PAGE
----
I finished reading the web trilogy by Balogh and have started on The four soldiers by Elizabeth Hoyt. And just as others have mentioned the web trilogy was harrowing to the point were you wanted to take the characters and shake them so they'd wake up!! The depth that Balogh gives to her characters in indeed astonishing and makes me wonder about her own life that allowed her to write such complex characters. While the third book is one to remember, I found the fourth had a very profound affect on me and left me feeling slightly discombobulated for a few days(in a good way). It occurred to me how programed we are to constantly anticipate rewards for the actions we take, and how letting it all go truly provides growth in many ways.

In many of these books you find all sorts of characters, and some of them seem to live as an expression of love(for a lack of better term) from the get go while others work their way there with their partner. There is a particular point in the story where the male character's ideals are tested since his wife is struggling with her past and a certain vampire type ex. And he finds himself in a position were any "sane" man of his time would utilize their rights as husbands to restrict his wife so as not to deal with the suffering that could potentially befall their already crumbling marriage. But despite his uncertainties and fears he realizes that he can only do one thing if he is to live to the highest of good. He realizes the following; (I'm quoting here) "For love cannot take anything for itself. It can only give and leave itself wide open and defenseless against emptiness and pain and rejection." In the context of where this was spoken the husband decides to accept the suffering that love also brings as that was the only way he could give to his wife as she struggled with her demons.
 

Mikkael

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FOTCM Member
Last couple of days I tend to bring into memory my mam and dad from my youth and look at my parents marriage with a new fresh eyes to see if I can notice something, perhaps as a role models. My father died suddenly to everyone's shock during one summer night in 1996, when I was 23 years old, and holding him in my arms when he passed away. That was the last time I cried. Sometimes I wonder how we all would be if he stayed. He might be surprised that I have no family of my own and that I live my life as solitary man. But he might be proud of me too, to see me thriving.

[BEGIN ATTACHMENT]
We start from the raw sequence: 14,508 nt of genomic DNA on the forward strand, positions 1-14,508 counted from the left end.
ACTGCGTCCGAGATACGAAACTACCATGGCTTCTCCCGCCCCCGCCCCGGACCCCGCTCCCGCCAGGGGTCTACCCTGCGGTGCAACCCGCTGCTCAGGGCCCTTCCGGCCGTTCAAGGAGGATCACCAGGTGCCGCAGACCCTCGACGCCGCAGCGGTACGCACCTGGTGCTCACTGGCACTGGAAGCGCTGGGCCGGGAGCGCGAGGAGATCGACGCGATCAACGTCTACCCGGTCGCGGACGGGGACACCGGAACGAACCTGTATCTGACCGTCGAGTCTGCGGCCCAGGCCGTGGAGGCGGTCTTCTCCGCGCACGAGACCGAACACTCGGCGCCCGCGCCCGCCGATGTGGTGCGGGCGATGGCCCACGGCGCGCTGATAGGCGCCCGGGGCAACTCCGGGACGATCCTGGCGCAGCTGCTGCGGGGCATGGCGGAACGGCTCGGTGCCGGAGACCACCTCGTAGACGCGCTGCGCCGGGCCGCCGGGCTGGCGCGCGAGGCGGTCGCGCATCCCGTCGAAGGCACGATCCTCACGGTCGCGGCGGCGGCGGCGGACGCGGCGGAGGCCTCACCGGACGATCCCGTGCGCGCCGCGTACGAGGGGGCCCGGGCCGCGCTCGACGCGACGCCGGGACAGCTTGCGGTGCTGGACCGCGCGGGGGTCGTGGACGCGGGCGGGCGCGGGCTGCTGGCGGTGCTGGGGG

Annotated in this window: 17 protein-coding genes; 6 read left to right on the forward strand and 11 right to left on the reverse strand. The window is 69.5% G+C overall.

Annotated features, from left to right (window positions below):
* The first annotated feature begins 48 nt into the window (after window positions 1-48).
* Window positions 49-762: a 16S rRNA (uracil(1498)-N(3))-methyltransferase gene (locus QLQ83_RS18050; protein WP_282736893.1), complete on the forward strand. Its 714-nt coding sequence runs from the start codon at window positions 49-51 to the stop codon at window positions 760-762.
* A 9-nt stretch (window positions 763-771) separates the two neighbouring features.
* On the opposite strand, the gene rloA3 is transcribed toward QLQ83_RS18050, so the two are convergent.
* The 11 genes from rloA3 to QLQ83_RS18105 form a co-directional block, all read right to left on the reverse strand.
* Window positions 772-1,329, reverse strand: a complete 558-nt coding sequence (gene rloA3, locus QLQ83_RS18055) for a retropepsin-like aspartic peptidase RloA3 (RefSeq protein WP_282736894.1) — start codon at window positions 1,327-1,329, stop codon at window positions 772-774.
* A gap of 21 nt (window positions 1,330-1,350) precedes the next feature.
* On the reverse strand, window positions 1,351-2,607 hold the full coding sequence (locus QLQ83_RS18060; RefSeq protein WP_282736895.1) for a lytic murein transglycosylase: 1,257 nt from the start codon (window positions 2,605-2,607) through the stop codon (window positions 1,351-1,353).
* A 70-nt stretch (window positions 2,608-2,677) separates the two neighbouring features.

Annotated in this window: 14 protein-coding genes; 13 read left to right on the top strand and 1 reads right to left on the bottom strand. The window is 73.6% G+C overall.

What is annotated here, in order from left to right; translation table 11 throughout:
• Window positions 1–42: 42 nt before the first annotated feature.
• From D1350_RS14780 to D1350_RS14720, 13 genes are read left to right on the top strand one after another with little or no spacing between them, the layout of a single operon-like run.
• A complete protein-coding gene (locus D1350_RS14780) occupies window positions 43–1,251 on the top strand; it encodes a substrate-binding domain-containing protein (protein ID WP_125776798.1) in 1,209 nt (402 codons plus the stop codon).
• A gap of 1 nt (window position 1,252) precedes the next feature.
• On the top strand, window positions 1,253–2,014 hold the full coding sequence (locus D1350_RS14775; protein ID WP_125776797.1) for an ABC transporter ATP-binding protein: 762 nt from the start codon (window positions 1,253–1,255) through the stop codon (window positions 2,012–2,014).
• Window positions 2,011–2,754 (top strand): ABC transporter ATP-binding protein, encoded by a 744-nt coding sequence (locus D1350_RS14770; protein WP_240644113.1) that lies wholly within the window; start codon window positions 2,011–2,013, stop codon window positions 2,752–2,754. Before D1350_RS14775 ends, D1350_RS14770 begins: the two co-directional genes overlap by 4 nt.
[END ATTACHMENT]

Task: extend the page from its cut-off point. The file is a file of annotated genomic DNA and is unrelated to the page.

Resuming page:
I finished Wagers of Sin and reading continues to be surprising and inspiring! I thought of trying a new author, Laura Kinsale and My Sweet Folly which I bought at discount with other two books of this trilogy Regency Tales. I didn't find the other two books from trilogy on the Romance Novel List spreadsheet though, are they worth to read?
 

Chu

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I found the fourth had a very profound affect on me and left me feeling slightly discombobulated for a few days(in a good way). It occurred to me how programed we are to constantly anticipate rewards for the actions we take, and how letting it all go truly provides growth in many ways.

That was was very interesting, indeed. It also shows that the desire to love freely sometimes needs a lot of trial and error:

I got a bit annoyed at Peregrine, for example, because even though he was trying to apply what you quoted, "For love cannot take anything for itself. It can only give and leave itself wide open and defenseless against emptiness and pain and rejection", and that was noble, sometimes I thought he took it too far. Like when Grace goes and shows him the letter from her ex the selfish rake. That was obviously her asking for help, and wanting to be open about the whole thing. Instead, he preferred to let her do her own thing. I thought that was a bad move, because he wasn't really much help. But then, he learns how to do it better, and SHE finally learns that the past is not a chain, that she must fight for what she wants in the present. :-)